Inspired by the film starring Gene Kelly and Leslie Caron
This new Broadway musical, American in Paris , has absolutely spectacular dancing and choreography, magnificent scenes and scene changes, and wonderful Gershwin songs. The story, well, it’s a little weak but never mind. American in Paris will fill you with joie de vivre.
And if you know the movie — though not always in the same ways this is every bit as good!
The show starts on a vibrant note: the liberation of Paris – August 25, 1944, World War II is ended and the GI’s are going home. But one GI, Jerry Mulligan, caught up in the wild euphoria and equivocal events of the game-changing moment, decides to stay on. He tears up his government-issued ticket to return to the States and enters into a fall-in-love with the city and fall-in-love with the girl adventure.
The girl, Lise, is gamine – tiny, a bit hungry looking, with big eyes and bobbed boyish hair curling around her cheeks — Leslie Caron played the part in the movie. And Jerry’s not the only one to love her – so does the wry seen-it-all club pianist, Adam who’s also an American in Paris, and Henri, the rich and mysterious scion of an aristocratic French family, Lise’s unspoken fiancé who has some special hold on her.
Who will get the girl? Adam’s out of the running, she falls for Jerry, but it’s intimated that she’s somehow beholden to Henri. This is the heart of the story that unfolds with wonderful Gershwin songs, imaginative and virtuoso dance, all taking place against a gloriously designed and ever-changing backdrop of Paris with its eternally appealing sites.
Woody Allen must have been thinking of this aspect of the movie when he made Midnight in Paris. Only this isn’t movie-Paris, photographed: it’s Paris created through the artistic wizardry of the designers and, believe it or not, it’s just as good.
There’s also an astounding quick trip to Radio City Music Hall — complete with the Rockettes.
The show is an absolute feast of great dancing. Jerry is played by Robert Fairchild, a Principal Dancer with the New York City Ballet. Simply said, he’s great. His acting also is intense and passionate, and although he’s a finer dancer than singer he puts across songs like “I’ve Got Beginner’s Luck” and “Fidgety Feet” effectively. In the extended ballet that ends the show, he’s breathtaking. In and of itself, this famous sequence is reason enough to see the show – and there’s much more!
Leanne Cope, who plays Lise, is an exciting dance partner for Fairchild, free and lithe. She’s less of a singer, and as an actress, her expressions are obvious and repetitive — she “does gamine” but she isn’t the character.
Brandon Uranowitz plays the self-deprecating Adam pro forma, though the audience appreciated the intensity he brought to singing “But Not For Me.” As Henri, Max von Essen’s rendition of “Stairway to Heaven” is disappointing … for that, see Georges Guetary in the film. In general, the producers needed singer-dancers but got better dancers than singers.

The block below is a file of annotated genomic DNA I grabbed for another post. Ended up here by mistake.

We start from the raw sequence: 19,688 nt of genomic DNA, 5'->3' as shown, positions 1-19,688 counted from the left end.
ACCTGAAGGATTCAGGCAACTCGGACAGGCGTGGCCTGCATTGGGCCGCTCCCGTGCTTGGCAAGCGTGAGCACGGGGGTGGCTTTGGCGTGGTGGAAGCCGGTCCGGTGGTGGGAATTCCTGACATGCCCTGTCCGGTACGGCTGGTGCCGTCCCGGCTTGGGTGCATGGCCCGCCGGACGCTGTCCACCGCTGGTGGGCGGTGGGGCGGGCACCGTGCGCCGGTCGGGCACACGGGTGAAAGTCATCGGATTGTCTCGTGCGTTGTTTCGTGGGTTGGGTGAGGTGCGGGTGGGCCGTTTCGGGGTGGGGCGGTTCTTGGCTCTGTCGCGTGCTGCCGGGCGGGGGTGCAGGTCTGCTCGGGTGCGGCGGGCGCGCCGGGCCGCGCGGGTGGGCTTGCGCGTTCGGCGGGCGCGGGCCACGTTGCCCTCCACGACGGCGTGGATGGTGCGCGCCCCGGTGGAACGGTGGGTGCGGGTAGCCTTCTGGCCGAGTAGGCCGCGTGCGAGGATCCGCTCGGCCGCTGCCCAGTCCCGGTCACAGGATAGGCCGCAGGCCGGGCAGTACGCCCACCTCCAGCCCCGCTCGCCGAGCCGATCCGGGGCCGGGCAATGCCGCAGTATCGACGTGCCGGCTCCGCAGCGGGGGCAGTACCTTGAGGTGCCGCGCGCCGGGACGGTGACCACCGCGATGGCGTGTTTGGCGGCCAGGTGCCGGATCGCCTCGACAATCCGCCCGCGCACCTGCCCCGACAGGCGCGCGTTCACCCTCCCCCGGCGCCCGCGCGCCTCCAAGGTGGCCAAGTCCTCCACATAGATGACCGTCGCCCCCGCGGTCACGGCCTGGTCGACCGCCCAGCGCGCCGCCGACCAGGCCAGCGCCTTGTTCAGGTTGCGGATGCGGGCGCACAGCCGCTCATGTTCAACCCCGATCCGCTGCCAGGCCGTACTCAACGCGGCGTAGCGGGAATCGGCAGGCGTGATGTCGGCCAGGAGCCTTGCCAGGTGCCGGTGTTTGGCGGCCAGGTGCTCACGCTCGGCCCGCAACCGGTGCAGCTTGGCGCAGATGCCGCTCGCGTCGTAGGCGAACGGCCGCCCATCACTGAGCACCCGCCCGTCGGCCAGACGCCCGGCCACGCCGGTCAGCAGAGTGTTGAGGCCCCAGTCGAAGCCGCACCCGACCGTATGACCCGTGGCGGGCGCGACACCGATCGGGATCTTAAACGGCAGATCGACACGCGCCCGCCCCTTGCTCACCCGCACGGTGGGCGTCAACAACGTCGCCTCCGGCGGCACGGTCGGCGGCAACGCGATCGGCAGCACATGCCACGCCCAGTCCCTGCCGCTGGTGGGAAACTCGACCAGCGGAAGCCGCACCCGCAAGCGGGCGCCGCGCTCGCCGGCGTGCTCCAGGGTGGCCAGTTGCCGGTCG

But among the singers, Jill Paice is a notable exception, a true song stylist, who delivers songs like “Shall We Dance,” and “But Not For Me” the way we need to hear them. As Milo, a rich, predatory American woman who wants Jerry for herself, she goes beyond cliché to suggest Milo’s loneliness and vulnerability – but with high style.
Whether broad Parisian backdrops or intimate indoor scenes, the sets are eye-filling. Particularly spectacular and evocative is Jerry and Lise’s favorite rendezvous spot, the Seine river quay, complete with moving water. People around me gasped—me, too — at the realization of what the designers had achieved.
The visuals throughout are sharp, clever, and stunning – and never obvious. Art is in the details, the cubist portrait of Milo, who runs an art gallery, “looks like” Jill Paice, but not overtly – in its sly way, it captures the essence of the character. The costumes are enchanting — both witty and of the time.
The choreography is varied, original, unexpected — and a triumph for Christopher Wheeldon. It’s an ample show with lots of dancers – all superb at ballet, jazz, and through all the original steps, leaps and turns Wheeldon’s invented for them. The design, by Bob Crowley, is gorgeous.
This is the Paris we all want to see, captured at a high moment. Is that Paris still there? Well, I dunno … nobody whirled me dancing in the streets when I was there recently but … See American in Paris – you’ll leave on a high note!
An American in Paris plays at the Palace Theater on Broadway in NYC.
Noted on May 5, 2016 — While American in Paris is no longer playing in NYC, the producers have announced the show is coming to the Dominion Theatre in London. For more information and and tickets for the London production, click here:
just reading this review brings a smile to my face…
After rereading Dr.Korshak’s review and Christopher Isherwood’s rave, I can only think that the show has been significantly reworked since I saw it very early in previews. Almost considering trying it again!
This was really a treat! I agree with the reviewer and not with Nan. There is still a Paris to be whirled around in!
Sorry to disagree with this beautiful review, but this show pales after the movie. It’s a turkey, an overstuffed one. It lacks joy, and although there is abundant energy, it thrust seems wasted and overshadowed by so much gratuitous action. Robert Fairchild is a redeeming feature and certainly stands out, particularly in the truly beautiful final ballet, but the rest of the choreography seems repetetive and overdone. I was certainly NOT the only one in my seating section who felt this way. Much of the audience left with scowls on their faces.